Many CEOs regard the job as the pinnacle of their career, and one they will take on only once. So how can they rise to the challenge and perform effectively from the start? A 2018 report by Egon Zehnder suggests that many CEOs are not ready on day one. Out of the 422 CEOs surveyed from 11 countries, 273, or nearly 65% of respondents, admitted to being unprepared when they first began their tenure. In the face of digital transformation, automation, and globalization today's business leaders are asked to achieve more, faster, better, and at a lower cost. “Whether you’re joining a start-up, a large multinational or a not-for-profit, these demands are consistent right across the board,” says Chris Corneil, former Australasian CEO of a $25 billion investment management business. “Leadership in Japan will look and feel a little bit different from leadership in Australia or France but I think we’re all subject to the same relentless pressure to fix, improve and change."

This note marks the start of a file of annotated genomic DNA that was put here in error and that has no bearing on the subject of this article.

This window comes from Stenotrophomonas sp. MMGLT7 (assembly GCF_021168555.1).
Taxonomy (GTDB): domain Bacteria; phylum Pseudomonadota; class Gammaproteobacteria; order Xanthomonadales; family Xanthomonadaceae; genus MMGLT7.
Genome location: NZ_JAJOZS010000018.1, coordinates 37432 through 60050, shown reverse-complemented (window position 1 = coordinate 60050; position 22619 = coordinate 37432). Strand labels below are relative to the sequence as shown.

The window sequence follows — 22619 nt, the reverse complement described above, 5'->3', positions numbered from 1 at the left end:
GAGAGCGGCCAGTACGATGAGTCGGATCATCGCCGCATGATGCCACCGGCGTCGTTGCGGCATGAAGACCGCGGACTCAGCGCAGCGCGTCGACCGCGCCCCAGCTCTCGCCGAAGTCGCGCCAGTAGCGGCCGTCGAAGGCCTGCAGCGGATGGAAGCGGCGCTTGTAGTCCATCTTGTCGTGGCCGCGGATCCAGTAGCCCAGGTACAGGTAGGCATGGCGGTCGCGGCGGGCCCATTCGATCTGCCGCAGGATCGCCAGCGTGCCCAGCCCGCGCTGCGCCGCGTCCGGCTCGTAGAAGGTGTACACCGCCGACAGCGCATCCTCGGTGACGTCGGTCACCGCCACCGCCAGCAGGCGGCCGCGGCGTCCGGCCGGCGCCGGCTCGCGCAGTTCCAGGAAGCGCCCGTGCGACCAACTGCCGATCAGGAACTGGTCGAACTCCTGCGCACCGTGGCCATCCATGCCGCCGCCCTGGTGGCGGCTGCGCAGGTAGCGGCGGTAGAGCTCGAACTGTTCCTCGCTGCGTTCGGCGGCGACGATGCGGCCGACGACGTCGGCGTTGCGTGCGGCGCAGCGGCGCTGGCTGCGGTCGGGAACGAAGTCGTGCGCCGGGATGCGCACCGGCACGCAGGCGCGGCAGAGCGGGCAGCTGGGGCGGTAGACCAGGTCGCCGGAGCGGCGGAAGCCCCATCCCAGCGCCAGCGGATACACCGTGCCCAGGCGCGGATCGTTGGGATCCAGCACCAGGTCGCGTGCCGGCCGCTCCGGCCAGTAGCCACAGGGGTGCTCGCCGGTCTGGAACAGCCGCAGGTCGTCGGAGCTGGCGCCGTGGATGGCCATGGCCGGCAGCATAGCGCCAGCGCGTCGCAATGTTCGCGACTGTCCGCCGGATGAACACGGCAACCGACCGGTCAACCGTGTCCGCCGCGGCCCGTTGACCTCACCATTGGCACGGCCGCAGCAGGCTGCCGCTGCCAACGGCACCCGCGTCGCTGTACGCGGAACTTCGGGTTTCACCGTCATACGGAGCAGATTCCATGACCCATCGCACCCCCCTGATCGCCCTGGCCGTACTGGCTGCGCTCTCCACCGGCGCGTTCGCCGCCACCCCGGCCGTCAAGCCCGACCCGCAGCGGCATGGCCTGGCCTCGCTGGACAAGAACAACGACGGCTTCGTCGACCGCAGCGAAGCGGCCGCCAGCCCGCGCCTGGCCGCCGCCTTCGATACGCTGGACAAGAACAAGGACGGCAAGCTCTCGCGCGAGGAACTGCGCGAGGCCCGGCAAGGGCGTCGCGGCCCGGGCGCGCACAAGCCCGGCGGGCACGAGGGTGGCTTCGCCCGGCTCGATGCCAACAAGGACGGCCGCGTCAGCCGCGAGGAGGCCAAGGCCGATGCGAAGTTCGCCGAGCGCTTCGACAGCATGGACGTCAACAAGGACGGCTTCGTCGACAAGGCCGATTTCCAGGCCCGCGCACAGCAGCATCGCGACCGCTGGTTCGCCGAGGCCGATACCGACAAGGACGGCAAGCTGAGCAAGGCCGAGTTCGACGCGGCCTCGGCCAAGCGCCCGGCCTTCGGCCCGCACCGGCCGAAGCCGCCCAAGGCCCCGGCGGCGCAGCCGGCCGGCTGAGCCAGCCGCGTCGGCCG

Like most of the CEOs surveyed by Egon Zehnder, Kirsten Pilatti was promoted into the C-suite from within the ranks of her organization, the Breast Cancer Network Australia (BCNA). Twelve years of internal experience had provided Pilatti with a keen insight into the inner workings of her organization, and as a result, she developed strong views on how BCNA should evolve. "I had the advantage of familiarity but there were still some surprises,” she says. “I think the biggest was the power that comes with the position – how willing people were to do what I said without question. That made it harder than I expected to create my ideal culture, where everyone feels able to challenge everyone else, including me, to achieve better outcomes.” The best CEOs get a grip on the job they've been hired to do, acknowledge the power of their role, and are honest with their staff as they build the organization according to their vision.
Full story: Domini Stuart: Everything a new CEO needs to know to hit the ground running in The CEO Magazine (27 September 2019)